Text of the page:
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Engagement of cellular prion protein with the co-chaperone Hsp70/90 organizing protein regulates the proliferation of glioblastoma stem-like cells

Overview of attention for article published in Stem Cell Research & Therapy, April 2017
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4 tweeters

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20 Dimensions

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42 Mendeley
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Title
Engagement of cellular prion protein with the co-chaperone Hsp70/90 organizing protein regulates the proliferation of glioblastoma stem-like cells
Published in
Stem Cell Research & Therapy, April 2017
DOI 10.1186/s13287-017-0518-1
Pubmed ID
Authors

Rebeca Piatniczka Iglesia, Mariana Brandão Prado, Lilian Cruz, Vilma Regina Martins, Tiago Góss Santos, Marilene Hohmuth Lopes

Abstract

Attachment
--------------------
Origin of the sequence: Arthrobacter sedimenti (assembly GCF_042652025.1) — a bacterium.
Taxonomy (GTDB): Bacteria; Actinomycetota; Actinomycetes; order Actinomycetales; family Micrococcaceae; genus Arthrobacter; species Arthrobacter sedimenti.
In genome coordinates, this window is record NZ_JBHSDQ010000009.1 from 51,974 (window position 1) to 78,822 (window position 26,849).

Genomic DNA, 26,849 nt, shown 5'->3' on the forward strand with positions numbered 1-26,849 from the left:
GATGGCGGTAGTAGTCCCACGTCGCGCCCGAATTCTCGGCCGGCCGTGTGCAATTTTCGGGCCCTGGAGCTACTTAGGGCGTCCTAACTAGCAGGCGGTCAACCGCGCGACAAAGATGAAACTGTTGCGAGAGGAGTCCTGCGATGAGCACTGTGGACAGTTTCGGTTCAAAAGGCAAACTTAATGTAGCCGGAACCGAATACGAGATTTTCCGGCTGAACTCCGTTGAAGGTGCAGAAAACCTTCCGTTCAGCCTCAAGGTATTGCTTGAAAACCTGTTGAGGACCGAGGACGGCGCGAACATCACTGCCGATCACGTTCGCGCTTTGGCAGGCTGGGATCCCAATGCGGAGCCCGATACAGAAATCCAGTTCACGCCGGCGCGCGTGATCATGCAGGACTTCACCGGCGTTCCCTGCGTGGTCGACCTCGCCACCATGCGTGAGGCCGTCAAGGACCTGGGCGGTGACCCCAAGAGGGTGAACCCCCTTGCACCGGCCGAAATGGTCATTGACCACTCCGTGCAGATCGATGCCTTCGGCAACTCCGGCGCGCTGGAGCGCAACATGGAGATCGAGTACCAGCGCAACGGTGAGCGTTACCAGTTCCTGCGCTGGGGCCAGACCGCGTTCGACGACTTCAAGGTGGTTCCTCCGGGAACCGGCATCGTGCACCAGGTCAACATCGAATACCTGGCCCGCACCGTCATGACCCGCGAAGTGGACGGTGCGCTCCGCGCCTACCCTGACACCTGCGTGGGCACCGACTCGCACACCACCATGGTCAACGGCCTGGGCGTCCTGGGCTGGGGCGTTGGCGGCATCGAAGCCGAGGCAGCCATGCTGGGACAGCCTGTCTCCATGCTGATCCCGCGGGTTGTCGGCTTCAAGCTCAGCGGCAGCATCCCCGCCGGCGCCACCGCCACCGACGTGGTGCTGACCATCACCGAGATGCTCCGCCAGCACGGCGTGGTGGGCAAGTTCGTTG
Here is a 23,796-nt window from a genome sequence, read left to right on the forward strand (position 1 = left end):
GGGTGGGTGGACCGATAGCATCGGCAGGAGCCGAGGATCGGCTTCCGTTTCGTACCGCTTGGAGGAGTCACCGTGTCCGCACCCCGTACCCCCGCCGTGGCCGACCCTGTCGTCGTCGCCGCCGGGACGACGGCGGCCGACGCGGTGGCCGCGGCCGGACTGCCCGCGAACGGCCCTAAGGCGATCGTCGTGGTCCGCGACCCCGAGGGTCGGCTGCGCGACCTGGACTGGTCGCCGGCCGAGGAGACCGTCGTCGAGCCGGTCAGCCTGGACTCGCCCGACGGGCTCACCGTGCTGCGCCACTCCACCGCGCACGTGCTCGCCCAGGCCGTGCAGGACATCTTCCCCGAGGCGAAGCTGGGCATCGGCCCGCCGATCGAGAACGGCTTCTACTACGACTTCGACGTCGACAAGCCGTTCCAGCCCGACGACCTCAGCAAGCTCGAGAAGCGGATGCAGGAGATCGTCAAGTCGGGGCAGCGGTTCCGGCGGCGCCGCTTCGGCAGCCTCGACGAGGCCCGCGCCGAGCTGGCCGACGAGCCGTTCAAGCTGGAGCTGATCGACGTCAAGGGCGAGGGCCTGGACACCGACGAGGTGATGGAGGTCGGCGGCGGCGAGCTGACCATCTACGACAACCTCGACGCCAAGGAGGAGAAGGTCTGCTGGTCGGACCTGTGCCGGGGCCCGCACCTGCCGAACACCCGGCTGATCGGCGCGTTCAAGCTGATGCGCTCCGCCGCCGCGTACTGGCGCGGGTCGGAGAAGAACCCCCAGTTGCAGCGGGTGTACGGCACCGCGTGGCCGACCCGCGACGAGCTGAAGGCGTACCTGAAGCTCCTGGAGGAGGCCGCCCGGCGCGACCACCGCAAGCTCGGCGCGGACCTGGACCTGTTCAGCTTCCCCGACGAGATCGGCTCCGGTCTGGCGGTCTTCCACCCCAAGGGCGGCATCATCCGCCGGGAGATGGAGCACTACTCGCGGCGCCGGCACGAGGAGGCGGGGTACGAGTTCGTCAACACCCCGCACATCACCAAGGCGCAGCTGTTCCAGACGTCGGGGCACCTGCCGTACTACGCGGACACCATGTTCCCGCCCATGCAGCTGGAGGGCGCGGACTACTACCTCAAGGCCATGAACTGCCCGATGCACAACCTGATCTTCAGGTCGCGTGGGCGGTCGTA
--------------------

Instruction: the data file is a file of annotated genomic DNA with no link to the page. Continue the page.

Glioblastoma (GBM), a highly aggressive brain tumor, contains a subpopulation of glioblastoma stem-like cells (GSCs) that play roles in tumor maintenance, invasion, and therapeutic resistance. GSCs are therefore a promising target for GBM treatment. Our group identified the cellular prion protein (PrP(C)) and its partner, the co-chaperone Hsp70/90 organizing protein (HOP), as potential target candidates due to their role in GBM tumorigenesis and in neural stem cell maintenance. GSCs expressing different levels of PrP(C) were cultured as neurospheres with growth factors, and characterized with stem cells markers and adhesion molecules markers through immunofluorescence and flow cytometry. We than evaluated GSC self-renewal and proliferation by clonal density assays and BrdU incorporation, respectively, in front of recombinant HOP treatment, combined or not with a HOP peptide which mimics the PrP(C) binding site. Stable silencing of HOP was also performed in parental and/or PrP(C)-depleted cell populations, and proliferation in vitro and tumor growth in vivo were evaluated. Migration assays were performed on laminin-1 pre-coated glass. We observed that, when GBM cells are cultured as neurospheres, they express specific stemness markers such as CD133, CD15, Oct4, and SOX2; PrP(C) is upregulated compared to monolayer culture and co-localizes with CD133. PrP(C) silencing downregulates the expression of molecules associated with cancer stem cells, upregulates markers of cell differentiation and affects GSC self-renewal, pointing to a pivotal role for PrP(C) in the maintenance of GSCs. Exogenous HOP treatment increases proliferation and self-renewal of GSCs in a PrP(C)-dependent manner while HOP knockdown disturbs the proliferation process. In vivo, PrP(C) and/or HOP knockdown potently inhibits the growth of subcutaneously implanted glioblastoma cells. In addition, disruption of the PrP(C)-HOP complex by a HOP peptide, which mimics the PrP(C) binding site, affects GSC self-renewal and proliferation indicating that the HOP-PrP(C) complex is required for GSC stemness. Furthermore, PrP(C)-depleted GSCs downregulate cell adhesion-related proteins and impair cell migration indicating a putative role for PrP(C) in the cell surface stability of cell adhesion molecules and GBM cell invasiveness, respectively. In conclusion, our results show that the modulation of HOP-PrP(C) engagement or the decrease of PrP(C) and HOP expression may represent a potential therapeutic intervention in GBM, regulating glioblastoma stem-like cell self-renewal, proliferation, and migration.